“To dance is to be out of yourself. Larger, more beautiful, more powerful. This is power, it is glory on earth and it is yours for the taking.” -- Agnes De Mille
The brain weighs a mere 3 pounds, yet it is the most complicated organ in the human body. It contains millions of neurons that fire daily and requires 25% of the blood that is pumped through the body with every heartbeat. Each person’s brain holds enormous potential, and we, as dancers, have the opportunity and blessing to frequently tap into the potential of the right brain hemisphere, which is often neglected in today’s left brain analytical world.
The left hemisphere is the logical side. It deals with organization, rational thought, verbal communication and analytical processing while the right hemisphere helps process relationships, emotions, non-verbal communication and the kinesthetic sense.
Dancers use the right brain hemisphere constantly, and it is when the kinesthetic sense and wealth of emotions from the right brain dominates that dance becomes magic.
According to the Llewellyn Encyclopedia Online, magic “draws its power from a deep well in the center of the human soul.” It is the deep well of emotions in the human soul that is at play when a dance seems to take on a life of its own or when dance transcends boundaries that would otherwise be seen as barriers.
The kinesthetic sense and non-verbal communication skills are the magic that is at work when a special needs child is reached through dance. Each December, New England Ballet in Orange, Connecticut, performs an Adaptive Nutcracker that allows children with special needs to dance alongside typical peers and overcome their disabilities. A Waltz of the Flowers, performed in wheelchairs, transports the audience to a utopia where anything is possible.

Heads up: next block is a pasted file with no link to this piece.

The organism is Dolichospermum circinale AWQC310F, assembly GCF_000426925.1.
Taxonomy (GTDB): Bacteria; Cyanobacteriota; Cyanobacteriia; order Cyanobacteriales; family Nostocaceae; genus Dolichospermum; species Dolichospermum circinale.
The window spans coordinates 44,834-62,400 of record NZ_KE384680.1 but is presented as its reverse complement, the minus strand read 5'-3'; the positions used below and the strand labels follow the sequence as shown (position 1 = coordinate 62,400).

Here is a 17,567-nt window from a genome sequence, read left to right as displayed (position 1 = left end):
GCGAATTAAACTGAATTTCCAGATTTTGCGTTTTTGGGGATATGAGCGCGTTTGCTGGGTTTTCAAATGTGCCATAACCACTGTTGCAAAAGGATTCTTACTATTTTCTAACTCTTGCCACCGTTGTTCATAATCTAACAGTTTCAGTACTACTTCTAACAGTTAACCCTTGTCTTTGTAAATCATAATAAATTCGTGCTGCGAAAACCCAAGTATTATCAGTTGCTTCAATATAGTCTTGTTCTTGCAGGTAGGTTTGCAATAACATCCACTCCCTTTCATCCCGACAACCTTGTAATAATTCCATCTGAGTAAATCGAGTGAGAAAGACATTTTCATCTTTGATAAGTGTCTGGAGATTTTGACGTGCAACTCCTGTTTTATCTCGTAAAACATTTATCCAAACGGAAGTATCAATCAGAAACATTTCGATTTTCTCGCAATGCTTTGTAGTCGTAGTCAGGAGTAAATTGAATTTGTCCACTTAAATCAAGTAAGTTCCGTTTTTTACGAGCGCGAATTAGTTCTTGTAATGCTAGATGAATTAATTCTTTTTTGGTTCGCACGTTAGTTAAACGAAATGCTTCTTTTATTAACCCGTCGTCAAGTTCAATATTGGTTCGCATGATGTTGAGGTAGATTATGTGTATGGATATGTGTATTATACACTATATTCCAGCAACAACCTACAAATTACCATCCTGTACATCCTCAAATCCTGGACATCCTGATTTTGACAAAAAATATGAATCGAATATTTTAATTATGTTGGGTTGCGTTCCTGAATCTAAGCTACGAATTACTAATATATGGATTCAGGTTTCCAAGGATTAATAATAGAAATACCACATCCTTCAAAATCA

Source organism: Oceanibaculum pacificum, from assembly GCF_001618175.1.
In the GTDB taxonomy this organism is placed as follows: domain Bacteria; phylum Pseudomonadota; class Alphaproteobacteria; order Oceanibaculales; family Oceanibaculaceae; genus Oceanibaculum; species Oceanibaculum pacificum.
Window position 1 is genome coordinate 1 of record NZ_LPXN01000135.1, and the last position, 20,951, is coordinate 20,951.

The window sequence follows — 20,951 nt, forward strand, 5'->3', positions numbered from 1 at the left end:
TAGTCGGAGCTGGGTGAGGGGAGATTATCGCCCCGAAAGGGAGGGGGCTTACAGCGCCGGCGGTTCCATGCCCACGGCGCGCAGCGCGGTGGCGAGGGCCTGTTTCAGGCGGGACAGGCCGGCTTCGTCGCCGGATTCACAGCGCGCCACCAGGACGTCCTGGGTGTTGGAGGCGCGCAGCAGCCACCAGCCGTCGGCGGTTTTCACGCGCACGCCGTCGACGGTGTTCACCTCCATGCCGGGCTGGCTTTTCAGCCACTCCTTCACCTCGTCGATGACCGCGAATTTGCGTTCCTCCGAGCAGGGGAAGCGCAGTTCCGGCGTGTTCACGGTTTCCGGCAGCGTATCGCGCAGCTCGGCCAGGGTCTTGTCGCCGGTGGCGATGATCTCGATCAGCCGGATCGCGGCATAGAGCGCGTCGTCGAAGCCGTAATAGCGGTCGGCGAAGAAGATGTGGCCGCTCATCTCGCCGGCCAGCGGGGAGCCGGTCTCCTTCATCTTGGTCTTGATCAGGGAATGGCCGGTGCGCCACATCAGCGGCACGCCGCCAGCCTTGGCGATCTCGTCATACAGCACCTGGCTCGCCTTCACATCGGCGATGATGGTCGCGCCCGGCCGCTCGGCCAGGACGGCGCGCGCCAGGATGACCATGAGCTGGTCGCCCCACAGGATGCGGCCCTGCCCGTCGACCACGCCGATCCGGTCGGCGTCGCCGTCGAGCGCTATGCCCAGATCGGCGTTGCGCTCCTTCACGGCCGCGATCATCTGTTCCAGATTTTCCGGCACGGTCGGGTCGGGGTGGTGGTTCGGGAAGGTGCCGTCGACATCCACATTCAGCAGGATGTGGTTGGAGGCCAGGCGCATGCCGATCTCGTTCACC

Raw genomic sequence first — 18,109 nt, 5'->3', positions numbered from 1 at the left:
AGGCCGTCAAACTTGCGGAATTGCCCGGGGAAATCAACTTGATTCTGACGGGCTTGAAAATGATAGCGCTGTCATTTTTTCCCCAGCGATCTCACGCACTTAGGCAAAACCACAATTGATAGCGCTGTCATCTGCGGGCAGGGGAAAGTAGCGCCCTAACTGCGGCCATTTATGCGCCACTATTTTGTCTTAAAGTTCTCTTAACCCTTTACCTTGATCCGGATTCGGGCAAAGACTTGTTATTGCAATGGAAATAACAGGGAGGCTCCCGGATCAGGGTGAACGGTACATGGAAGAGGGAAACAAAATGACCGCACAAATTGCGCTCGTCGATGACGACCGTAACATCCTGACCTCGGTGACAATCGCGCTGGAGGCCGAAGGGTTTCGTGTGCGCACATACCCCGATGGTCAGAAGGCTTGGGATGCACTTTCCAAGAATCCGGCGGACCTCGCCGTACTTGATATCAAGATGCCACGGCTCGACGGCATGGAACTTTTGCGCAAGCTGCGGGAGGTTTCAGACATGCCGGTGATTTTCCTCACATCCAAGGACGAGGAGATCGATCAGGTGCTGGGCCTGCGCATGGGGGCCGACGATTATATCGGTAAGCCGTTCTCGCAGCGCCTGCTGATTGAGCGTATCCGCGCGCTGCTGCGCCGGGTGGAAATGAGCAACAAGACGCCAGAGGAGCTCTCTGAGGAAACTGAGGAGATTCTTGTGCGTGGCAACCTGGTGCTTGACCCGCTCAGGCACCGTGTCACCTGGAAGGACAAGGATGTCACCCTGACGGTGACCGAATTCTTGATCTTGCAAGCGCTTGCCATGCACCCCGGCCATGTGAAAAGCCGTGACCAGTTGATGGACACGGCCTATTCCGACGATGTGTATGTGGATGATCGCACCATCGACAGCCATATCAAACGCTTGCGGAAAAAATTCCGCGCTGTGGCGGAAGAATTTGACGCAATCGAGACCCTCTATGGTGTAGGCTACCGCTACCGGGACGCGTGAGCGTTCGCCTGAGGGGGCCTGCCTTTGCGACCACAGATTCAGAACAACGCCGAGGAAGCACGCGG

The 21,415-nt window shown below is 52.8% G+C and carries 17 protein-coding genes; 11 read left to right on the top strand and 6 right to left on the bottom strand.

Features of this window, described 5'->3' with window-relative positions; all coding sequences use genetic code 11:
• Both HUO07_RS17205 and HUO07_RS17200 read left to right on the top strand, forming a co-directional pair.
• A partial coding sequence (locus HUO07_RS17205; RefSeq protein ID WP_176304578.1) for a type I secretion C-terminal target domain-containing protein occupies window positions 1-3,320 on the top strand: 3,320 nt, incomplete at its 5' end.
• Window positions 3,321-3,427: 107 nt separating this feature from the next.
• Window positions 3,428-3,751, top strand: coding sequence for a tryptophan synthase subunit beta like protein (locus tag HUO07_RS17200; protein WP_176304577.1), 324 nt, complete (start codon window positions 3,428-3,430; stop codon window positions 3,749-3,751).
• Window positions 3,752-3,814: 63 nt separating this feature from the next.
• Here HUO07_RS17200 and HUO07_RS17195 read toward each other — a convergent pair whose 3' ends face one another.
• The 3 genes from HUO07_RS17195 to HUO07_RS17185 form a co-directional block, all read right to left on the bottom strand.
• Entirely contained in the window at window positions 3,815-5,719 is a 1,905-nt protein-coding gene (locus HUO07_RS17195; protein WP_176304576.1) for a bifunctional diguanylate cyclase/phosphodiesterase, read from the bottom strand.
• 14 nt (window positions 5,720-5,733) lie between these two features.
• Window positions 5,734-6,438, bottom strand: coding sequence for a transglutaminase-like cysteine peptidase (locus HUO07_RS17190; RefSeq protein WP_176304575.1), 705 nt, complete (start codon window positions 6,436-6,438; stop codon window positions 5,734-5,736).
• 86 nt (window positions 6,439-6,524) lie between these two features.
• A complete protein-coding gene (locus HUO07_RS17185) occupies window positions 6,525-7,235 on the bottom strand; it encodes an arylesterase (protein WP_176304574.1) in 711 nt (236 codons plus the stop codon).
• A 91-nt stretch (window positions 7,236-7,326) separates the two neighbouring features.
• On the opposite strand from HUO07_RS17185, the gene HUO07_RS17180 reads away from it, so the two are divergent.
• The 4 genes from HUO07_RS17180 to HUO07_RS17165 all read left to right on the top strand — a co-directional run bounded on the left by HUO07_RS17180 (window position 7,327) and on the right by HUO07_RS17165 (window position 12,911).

The emotional passionate power was at work when Noble Barker, Founder and Artistic Director of New Haven Ballet in Connecticut developed pancreatic cancer. Mr. Barker’s vision was to use the power of dance to change the life of every person in the community, and his illness left the Connecticut dance community without words. Instead, the groups of dancers that he had touched brought a dream to life, ignored and overcame obstacles, communicated love when words seemed empty, produced a benefit concert to raise money for medical bills and gave Noble Barker a reason to keep fighting.
That same power was the motivating force behind a group of dancers that united when a fellow dancer’s life ended far too soon. In January 2012, dancer Eva Block, was killed in a tragic fire in Poughkeepsie, New York at the age of 21. Eva’s friends and teachers from across the United States came together in a performance that established a dance scholarship in her memory, wordlessly expressed their grief and gave her mother a brief image of hope.
Through dance we access our right brain and use it to stretch ourselves, reach beyond our comfort zones, surmount obstacles, think less and do more, reach out to others, express what words cannot, become powerful and make a difference. Dance matters because it enables us to use our right brain to accomplish what the left brain may deem impossible.